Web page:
The National Security Agency is warning users that a recent vulnerability affecting Windows 7 and Windows XP systems is potentially “wormable,” meaning that it could be exploited and weaponized by malware.
Microsoft issued an alert in mid-May about a Remote Code Execution vulnerability, known as CVE-2019-0708, that can affect Windows 7, Windows XP, Windows 2003, Windows Server 2008 R2, and Windows Server 2008. Since then, the vulnerability has been nicknamed “BlueKeep.” Microsoft issued a BlueKeep patch for Windows 7, and another BlueKeep patch for Windows XP. Microsoft strongly urges users to patch affected systems.
That’s because code designed to exploit the vulnerability could spread pre-authentication and without any user interaction. These are prime breeding conditions for a worm similar to the spread of WannaCry, Microsoft warned. WannaCry took down millions of computers in 2017, using an unsophisticated yet pervasive attack that infected computers with ransomware.
The National Security Agency is concerned that this could happen again. “This is the type of vulnerability that malicious cyber actors frequently exploit through the use of software code that specifically targets the vulnerability,” the NSA wrote. “For example, the vulnerability could be exploited to conduct denial of service attacks. It is likely only a matter of time before remote exploitation code is widely available for this vulnerability. NSA is concerned that malicious cyber actors will use the vulnerability in ransomware and exploit kits containing other known exploits, increasing capabilities against other unpatched systems.”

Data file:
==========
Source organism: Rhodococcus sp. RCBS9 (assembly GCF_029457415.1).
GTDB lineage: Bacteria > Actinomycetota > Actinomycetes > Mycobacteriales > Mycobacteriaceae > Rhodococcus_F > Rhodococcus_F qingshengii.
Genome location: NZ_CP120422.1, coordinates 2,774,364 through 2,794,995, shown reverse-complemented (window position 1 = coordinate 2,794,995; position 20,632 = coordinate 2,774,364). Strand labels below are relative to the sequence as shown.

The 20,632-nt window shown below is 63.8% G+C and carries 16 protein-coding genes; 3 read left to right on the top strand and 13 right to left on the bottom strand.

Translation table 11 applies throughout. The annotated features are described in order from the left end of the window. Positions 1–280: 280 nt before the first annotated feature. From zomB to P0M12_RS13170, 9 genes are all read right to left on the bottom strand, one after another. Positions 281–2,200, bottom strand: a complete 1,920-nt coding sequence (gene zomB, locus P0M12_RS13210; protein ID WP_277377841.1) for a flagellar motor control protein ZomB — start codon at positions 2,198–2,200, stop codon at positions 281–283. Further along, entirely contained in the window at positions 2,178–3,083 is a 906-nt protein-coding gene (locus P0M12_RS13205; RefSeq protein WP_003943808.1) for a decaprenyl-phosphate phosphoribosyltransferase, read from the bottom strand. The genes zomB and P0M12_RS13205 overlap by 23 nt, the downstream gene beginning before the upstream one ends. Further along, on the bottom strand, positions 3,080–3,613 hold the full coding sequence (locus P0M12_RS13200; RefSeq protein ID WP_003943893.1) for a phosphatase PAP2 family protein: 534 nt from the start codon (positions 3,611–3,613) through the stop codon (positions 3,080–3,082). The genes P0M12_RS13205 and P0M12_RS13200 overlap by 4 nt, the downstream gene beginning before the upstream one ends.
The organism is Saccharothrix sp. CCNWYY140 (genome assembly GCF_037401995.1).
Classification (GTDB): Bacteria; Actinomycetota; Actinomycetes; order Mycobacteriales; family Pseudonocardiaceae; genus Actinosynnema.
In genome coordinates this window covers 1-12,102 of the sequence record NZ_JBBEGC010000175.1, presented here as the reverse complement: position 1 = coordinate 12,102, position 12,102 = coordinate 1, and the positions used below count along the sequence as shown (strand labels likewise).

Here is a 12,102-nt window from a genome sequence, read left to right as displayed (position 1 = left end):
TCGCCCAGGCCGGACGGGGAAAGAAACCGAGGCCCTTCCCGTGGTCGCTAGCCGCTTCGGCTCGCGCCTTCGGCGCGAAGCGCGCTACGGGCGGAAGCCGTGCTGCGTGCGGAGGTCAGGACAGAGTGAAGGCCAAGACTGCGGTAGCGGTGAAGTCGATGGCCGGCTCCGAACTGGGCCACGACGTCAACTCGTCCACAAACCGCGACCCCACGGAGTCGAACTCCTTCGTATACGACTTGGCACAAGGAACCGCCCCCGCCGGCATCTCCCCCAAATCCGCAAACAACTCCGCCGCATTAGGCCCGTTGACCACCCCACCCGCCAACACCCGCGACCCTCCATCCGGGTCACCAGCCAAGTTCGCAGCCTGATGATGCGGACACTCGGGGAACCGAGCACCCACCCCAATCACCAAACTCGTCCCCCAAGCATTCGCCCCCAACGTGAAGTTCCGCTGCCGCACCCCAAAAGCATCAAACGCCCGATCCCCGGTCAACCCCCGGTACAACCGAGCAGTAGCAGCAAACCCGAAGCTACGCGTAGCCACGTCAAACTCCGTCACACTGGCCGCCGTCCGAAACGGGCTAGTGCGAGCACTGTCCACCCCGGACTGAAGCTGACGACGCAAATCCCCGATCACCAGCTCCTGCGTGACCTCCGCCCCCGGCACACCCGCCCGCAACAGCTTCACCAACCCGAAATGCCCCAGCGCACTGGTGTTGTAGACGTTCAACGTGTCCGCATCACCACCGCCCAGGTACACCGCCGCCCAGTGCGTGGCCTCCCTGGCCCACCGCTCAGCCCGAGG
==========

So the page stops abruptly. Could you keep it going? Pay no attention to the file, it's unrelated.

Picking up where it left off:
Though more than two weeks have elapsed since the vulnerability was discovered, Microsoft warned that cybercriminals often don’t move that quickly. EternalBlue, the vulnerability that allowed WannaCry to take place, took a total of two months from the time that the vulnerability was discovered to the time it took to exploit it. “Despite having nearly 60 days to patch their systems, many customers had not,” Microsoft said.
Naturally, Microsoft is taking the opportunity to encourage customers to migrate from older operating systems to Microsoft’s latest OS, Windows 10. Though Microsoft took the unusual step of publishing a BlueKeep patch for Windows XP, Windows 7 ends its support lifespan this coming January.
“Customers running Windows 8 and Windows 10 are not affected by this vulnerability, and it is no coincidence that later versions of Windows are unaffected,” Microsoft wrote. “Microsoft invests heavily in strengthening the security of its products, often through major architectural improvements that are not possible to backport to earlier versions of Windows. “